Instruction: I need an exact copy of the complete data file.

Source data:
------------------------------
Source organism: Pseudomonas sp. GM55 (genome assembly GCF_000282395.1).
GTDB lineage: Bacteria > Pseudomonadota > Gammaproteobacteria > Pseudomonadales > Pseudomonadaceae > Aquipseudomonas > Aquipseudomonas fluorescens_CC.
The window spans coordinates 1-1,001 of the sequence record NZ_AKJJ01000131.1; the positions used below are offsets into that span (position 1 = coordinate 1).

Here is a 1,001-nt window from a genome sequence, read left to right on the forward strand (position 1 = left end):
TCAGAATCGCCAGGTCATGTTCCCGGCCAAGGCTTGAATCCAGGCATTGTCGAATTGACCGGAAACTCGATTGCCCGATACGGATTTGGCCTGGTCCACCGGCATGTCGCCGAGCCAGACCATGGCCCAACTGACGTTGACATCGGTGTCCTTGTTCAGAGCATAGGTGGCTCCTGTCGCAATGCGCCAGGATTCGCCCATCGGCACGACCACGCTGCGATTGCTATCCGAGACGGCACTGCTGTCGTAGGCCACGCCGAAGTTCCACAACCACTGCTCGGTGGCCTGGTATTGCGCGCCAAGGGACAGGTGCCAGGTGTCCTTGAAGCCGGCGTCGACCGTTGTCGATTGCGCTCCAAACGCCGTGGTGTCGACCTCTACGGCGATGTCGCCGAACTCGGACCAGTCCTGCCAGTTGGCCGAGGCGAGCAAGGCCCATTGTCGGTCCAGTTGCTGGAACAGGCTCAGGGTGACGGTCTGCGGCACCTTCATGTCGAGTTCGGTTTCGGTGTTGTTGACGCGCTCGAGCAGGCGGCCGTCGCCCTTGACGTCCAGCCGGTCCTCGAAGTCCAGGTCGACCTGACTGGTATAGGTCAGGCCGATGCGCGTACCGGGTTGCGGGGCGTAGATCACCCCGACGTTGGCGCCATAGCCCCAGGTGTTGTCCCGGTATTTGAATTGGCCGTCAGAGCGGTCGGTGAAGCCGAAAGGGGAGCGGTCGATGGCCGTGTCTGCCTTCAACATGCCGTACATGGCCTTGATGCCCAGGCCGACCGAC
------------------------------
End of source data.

Source organism: Pseudomonas sp. GM55 (genome assembly GCF_000282395.1).
GTDB lineage: Bacteria > Pseudomonadota > Gammaproteobacteria > Pseudomonadales > Pseudomonadaceae > Aquipseudomonas > Aquipseudomonas fluorescens_CC.
The window spans coordinates 1-1,001 of the sequence record NZ_AKJJ01000131.1; the positions used below are offsets into that span (position 1 = coordinate 1).

Here is a 1,001-nt window from a genome sequence, read left to right on the forward strand (position 1 = left end):
TCAGAATCGCCAGGTCATGTTCCCGGCCAAGGCTTGAATCCAGGCATTGTCGAATTGACCGGAAACTCGATTGCCCGATACGGATTTGGCCTGGTCCACCGGCATGTCGCCGAGCCAGACCATGGCCCAACTGACGTTGACATCGGTGTCCTTGTTCAGAGCATAGGTGGCTCCTGTCGCAATGCGCCAGGATTCGCCCATCGGCACGACCACGCTGCGATTGCTATCCGAGACGGCACTGCTGTCGTAGGCCACGCCGAAGTTCCACAACCACTGCTCGGTGGCCTGGTATTGCGCGCCAAGGGACAGGTGCCAGGTGTCCTTGAAGCCGGCGTCGACCGTTGTCGATTGCGCTCCAAACGCCGTGGTGTCGACCTCTACGGCGATGTCGCCGAACTCGGACCAGTCCTGCCAGTTGGCCGAGGCGAGCAAGGCCCATTGTCGGTCCAGTTGCTGGAACAGGCTCAGGGTGACGGTCTGCGGCACCTTCATGTCGAGTTCGGTTTCGGTGTTGTTGACGCGCTCGAGCAGGCGGCCGTCGCCCTTGACGTCCAGCCGGTCCTCGAAGTCCAGGTCGACCTGACTGGTATAGGTCAGGCCGATGCGCGTACCGGGTTGCGGGGCGTAGATCACCCCGACGTTGGCGCCATAGCCCCAGGTGTTGTCCCGGTATTTGAATTGGCCGTCAGAGCGGTCGGTGAAGCCGAAAGGGGAGCGGTCGATGGCCGTGTCTGCCTTCAACATGCCGTACATGGCCTTGATGCCCAGGCCGACCGAC